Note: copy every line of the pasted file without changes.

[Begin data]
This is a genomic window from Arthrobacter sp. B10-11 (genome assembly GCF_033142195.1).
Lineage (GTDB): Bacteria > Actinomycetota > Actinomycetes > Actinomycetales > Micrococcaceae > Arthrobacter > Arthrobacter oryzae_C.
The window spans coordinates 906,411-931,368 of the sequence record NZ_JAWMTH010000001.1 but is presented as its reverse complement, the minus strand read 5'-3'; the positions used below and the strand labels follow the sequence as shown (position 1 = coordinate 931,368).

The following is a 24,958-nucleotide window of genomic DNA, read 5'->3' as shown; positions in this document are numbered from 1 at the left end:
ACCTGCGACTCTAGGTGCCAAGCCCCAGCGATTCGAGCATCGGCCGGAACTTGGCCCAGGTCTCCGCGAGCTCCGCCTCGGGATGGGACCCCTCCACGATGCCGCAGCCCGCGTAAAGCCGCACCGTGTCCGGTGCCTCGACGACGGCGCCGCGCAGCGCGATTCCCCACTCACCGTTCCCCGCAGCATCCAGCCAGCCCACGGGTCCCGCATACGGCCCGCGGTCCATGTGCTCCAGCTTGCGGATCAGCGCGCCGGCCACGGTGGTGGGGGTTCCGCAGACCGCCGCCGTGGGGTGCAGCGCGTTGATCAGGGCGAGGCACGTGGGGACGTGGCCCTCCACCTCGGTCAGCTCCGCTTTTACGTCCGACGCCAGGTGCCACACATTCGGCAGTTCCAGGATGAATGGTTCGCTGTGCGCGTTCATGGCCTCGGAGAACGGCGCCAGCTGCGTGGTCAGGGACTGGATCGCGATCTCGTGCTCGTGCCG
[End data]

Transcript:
This is a genomic window from Arthrobacter sp. B10-11 (genome assembly GCF_033142195.1).
Lineage (GTDB): Bacteria > Actinomycetota > Actinomycetes > Actinomycetales > Micrococcaceae > Arthrobacter > Arthrobacter oryzae_C.
The window spans coordinates 906,411-931,368 of the sequence record NZ_JAWMTH010000001.1 but is presented as its reverse complement, the minus strand read 5'-3'; the positions used below and the strand labels follow the sequence as shown (position 1 = coordinate 931,368).

The following is a 24,958-nucleotide window of genomic DNA, read 5'->3' as shown; positions in this document are numbered from 1 at the left end:
ACCTGCGACTCTAGGTGCCAAGCCCCAGCGATTCGAGCATCGGCCGGAACTTGGCCCAGGTCTCCGCGAGCTCCGCCTCGGGATGGGACCCCTCCACGATGCCGCAGCCCGCGTAAAGCCGCACCGTGTCCGGTGCCTCGACGACGGCGCCGCGCAGCGCGATTCCCCACTCACCGTTCCCCGCAGCATCCAGCCAGCCCACGGGTCCCGCATACGGCCCGCGGTCCATGTGCTCCAGCTTGCGGATCAGCGCGCCGGCCACGGTGGTGGGGGTTCCGCAGACCGCCGCCGTGGGGTGCAGCGCGTTGATCAGGGCGAGGCACGTGGGGACGTGGCCCTCCACCTCGGTCAGCTCCGCTTTTACGTCCGACGCCAGGTGCCACACATTCGGCAGTTCCAGGATGAATGGTTCGCTGTGCGCGTTCATGGCCTCGGAGAACGGCGCCAGCTGCGTGGTCAGGGACTGGATCGCGATCTCGTGCTCGTGCCG